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Massachusetts, MA | LPN to RN Nursing School Program

Why Enter an LPN to RN Program in Massachusetts?

A job as a Licensed Practical Nurse in Massachusetts can be rewarding. But there are many options for career advancement, including licensure as a Registered Nurse—the largest group of health care practitioners in the United States, and a group that is expected to grow substantially in numbers in the coming years. In Massachusetts cities like Boston, RNs typically make fifty percent more than LPNs, an average of about $73,000 per year (according to, plus benefits. Only one extra year of study is required to move from LPN to RN and reap the benefits of significantly higher wages and increased flexibility and responsibility in the workplace. Therefore, an LPN to RN program in Massachusetts might be worth the effort.

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Registered Nurses are responsible for a much larger range of tasks than LPNs—in fact, they are often their direct superiors. Beyond the management of Licensed Practical Nurses and Certified Nursing Assistants, they assess patient needs and make and manage care plans based on their ongoing evaluations.

While more than half of RN’s work in a hospital, Registered Nurses can also work in a wide range of other settings from doctor’s offices to long term care facilities and public settings such as schools and community centers. In addition, RNs can be community educators with regards to public health, work in mental and occupational health, anesthesia, radiology, maternity and beyond. Indeed, the opportunity for specialization extends to all areas of health care—an enticing factor when deciding whether or not to enter an LPN to RN program in Massachusetts.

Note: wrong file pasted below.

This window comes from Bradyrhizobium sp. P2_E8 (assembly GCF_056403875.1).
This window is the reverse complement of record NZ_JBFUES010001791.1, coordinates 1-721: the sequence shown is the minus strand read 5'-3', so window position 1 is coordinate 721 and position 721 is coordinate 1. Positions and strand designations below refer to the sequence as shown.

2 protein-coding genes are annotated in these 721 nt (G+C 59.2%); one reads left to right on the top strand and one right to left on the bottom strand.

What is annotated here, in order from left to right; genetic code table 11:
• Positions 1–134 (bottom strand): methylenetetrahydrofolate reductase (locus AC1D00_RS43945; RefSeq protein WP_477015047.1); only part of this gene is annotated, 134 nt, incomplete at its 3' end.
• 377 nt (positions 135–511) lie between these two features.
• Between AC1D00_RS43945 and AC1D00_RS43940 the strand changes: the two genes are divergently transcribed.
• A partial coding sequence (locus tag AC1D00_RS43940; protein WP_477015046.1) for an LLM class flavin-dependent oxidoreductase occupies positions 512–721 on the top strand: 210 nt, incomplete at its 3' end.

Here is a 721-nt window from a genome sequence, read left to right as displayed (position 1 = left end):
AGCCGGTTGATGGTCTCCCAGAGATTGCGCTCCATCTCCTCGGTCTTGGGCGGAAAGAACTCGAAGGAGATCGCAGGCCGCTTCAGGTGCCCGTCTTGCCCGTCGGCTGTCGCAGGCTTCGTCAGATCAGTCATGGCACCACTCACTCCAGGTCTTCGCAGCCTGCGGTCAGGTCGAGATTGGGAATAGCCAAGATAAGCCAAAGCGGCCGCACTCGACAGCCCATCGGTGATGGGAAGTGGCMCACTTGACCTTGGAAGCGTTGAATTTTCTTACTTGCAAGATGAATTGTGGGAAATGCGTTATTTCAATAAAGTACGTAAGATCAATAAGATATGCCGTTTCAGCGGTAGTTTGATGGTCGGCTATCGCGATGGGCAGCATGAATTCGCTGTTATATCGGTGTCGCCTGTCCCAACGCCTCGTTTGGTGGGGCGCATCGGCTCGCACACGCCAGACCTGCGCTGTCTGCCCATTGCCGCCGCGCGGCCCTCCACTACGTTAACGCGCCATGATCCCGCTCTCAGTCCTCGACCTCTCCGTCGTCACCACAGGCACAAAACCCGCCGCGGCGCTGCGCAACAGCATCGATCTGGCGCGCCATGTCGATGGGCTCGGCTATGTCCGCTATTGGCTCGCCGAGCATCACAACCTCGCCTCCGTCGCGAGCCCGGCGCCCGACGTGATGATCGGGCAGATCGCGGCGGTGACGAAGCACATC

How to Enter an LPN to RN Program in Massachusetts

LPN to RN programs in Massachusetts take around a year to complete and are offered both in a traditional classroom and distance education setting. Prerequisites include, predictably, current certification as an LPN and, usually, a year of experience working as an LPN. Required courses build upon those taken during LPN training and include biology, math, chemistry, English, communications, and, of course, are mostly made up of nursing-specific study. And because it adds a year to a LPNs training, an LPN to RN training program in Massachusetts can result in an Associate Degree, Nursing.

LPN to RN students take the RN version of the National Council Licensure Examination (NCLEX-RN), which costs $200 from the exam administrator Pearson Vue, along with a $230 application fee paid to Professional Credential Services, the company which holds the contract for nurse licensing in the state. The test adheres to a stricter standard than the NCLEX-PN, but pass rates are still very high—the success rate is above 85 percent. Once received, an RN license requires 15 hours of continuing education for renewal every two years—on even numbered years for RNs—and renewal costs $180.

Although an LPN to RN in Massachusetts provides greater earning potential among other benefits, it is only the second step in nursing training. Once completed, RNs may pursue a Bachelor of Science, Nursing, and after that it is possible to enter graduate programs in both health and education, which lead to even more diverse careers in the education system, public health and beyond.